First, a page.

Freedom of Speech Roundup

by Sampsonia Way    /  November 3, 2012  / No comments

In the weekly Freedom of Speech Roundup, Sampsonia Way presents some of the week’s top news on freedom of expression, journalists in danger, artists in exile, and banned literature.

Bahraini Protester

An anti-government protester in Bahrain throws a molotov cocktail at riot-police during clashes at the mourning procession for murdered protester Ahmed Ismael Abdulsamad in the village of Salmabad, April 2, 2012. Photo: Zeep van der Kist

This week: Protesters in Bahrain encounter legal ban on protests; Journalists in Somalia face violent retribution; Tensions mount in Greece between free press and the right to privacy; A church in San Jose, CA stands up for banned books; Two Vietnamese musicians are sentenced to years in prison. Plus excerpts from Nobel laureate Mo Yan, who was recently profiled in Sampsonia Way.

Bahrain: Citing Violence, Bahrain Bans All Protests in New Crackdown

New York Times. “Citing recent episodes of violence, the government of Bahrain on Tuesday banned all public rallies and demonstrations, a move that drew swift condemnation from human rights groups and opposition activists who said it was intended solely to stifle criticism of the ruling monarchy.” Read Here

Amnesty International. “The Bahrain government’s ban on all rallies and gatherings in the country violates the right to freedom of expression and peaceful assembly and must be lifted immediately.” Read Here

Church Offering Class on Literature Banned by Fremont School Board

Mercury News. A free book club that will focus on critically acclaimed literature banned by the Fremont school board began Wednesday night at an Irvington district church. Read Here

Greek Journalists Warn Over Press Freedom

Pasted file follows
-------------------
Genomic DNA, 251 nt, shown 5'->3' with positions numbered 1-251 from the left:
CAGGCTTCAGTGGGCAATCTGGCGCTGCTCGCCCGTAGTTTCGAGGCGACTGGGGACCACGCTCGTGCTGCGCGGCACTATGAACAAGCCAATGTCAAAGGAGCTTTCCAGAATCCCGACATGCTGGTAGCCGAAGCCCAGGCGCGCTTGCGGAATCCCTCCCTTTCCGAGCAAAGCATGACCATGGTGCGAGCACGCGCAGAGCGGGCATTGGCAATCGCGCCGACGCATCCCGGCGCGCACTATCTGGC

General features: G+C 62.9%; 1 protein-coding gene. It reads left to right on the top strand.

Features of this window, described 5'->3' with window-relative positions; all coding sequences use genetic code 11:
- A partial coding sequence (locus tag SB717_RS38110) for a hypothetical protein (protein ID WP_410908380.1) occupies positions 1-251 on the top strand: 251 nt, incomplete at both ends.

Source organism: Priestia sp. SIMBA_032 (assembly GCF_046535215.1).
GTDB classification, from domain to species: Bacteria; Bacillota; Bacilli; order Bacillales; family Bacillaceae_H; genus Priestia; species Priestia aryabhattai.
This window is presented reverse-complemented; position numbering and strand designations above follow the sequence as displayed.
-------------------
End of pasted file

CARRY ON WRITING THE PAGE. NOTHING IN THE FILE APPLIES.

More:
The Guardian. Prominent journalist, Kostas Vaxevanis, went on trial on Monday for publishing a leaked list of about 2,000 wealthy Greeks with Swiss bank accounts, who may face investigation for tax evasion. Two TV journalists were suspended on Tuesday following “mild criticism” of a minister. Read Here

Somalia: Poet and Journalist Killed by Gunmen

BBC. Poet Warsame Shire Awale, who also worked for Radio Kulmiye, was attacked on Monday near his house. He was reportedly shot several times by unidentified gunmen and rushed to the Daru Shifa hospital, where he was declared dead. Read Here
Read IFEX Statement Here

Remembering South African Photojournalist Alf Kumalo

CPJ. “Photojournalist Alf Kumalo, whose career chronicled the inception, injustice, and demise of apartheid in South Africa, passed away on Sunday in a Johannesburg hospital at the age of 82.” Read Here


Video: eNCA, YouTube.

Rwanda: Eight-Year Sentence for Opposition Leader

allAfrica.com. In what Human Rights Watch has called a “flawed trial with politically motivated charges” opposition party leader Victoire Ingabire was found guilty of “conspiracy to undermine the established government” and “denying the genocide” last Tuesday. Read Here

Turkey: State Continues to Pressure Journalists

BBC. Turkey is currently the country with the most jailed journalists. Seventy six journalists have been jailed as of August 1. The government claims they are not “legitimate” journalists, but “propagandists” for Kurdish rebel group PPK. Such accusations have lead to journalists being tried and imprisoned under anti-terrorism laws for their reporting. Read Here

Bolivia: Radio Host Attacked On-Air

CBS News. Fernando Vidal, a former mayor and current radio host, was attacked and set on fire by three masked men on Monday. Vidal uses his radio show to denounce corruption in his city of La Paz and claims he knows who is behind the attack. He is in stable condition. Read Here

Vietnam Sentences Two Musicians to Prison Terms on Propaganda Charges

New York Times. On Tuesday a court in Vietnam has sentenced two musicians, Vo Minh Tri and Tran Vu Anh Binh, to four and six years in prison, respectively, for writing and distributing protest songs. Read Here

Sri Lanka: The Trend of Government Sponsored Violence Was Set by Sirimavo in the Seventies

Lanka Standard. An outline of the rise in government-sponsored violence and impunity against Sri Lankan press and opposition from the 1970s until today.
Read Here

Mo Yan: Excerpts from His Work

New York Times. Two weeks ago Chinese writer Mo Yan was awarded the Nobel Prize for literature. Here are excerpts from his novels in English: Shifu, You’ll Do Anything for a Laugh, Red Sorghum, Republic of Wine, Big Breasts and Wide Hips, The Garlic Ballads, and Life and Death Are Wearing Me Out. Read Excerpts Here

About the Author

Sampsonia Way is an online magazine sponsored by City of Asylum/Pittsburgh that seeks to protect and advocate for writers who may be endangered, to educate the public about threats to writers and literary expression, and to create a community in which endangered writers thrive and literary culture is a valued part of life.

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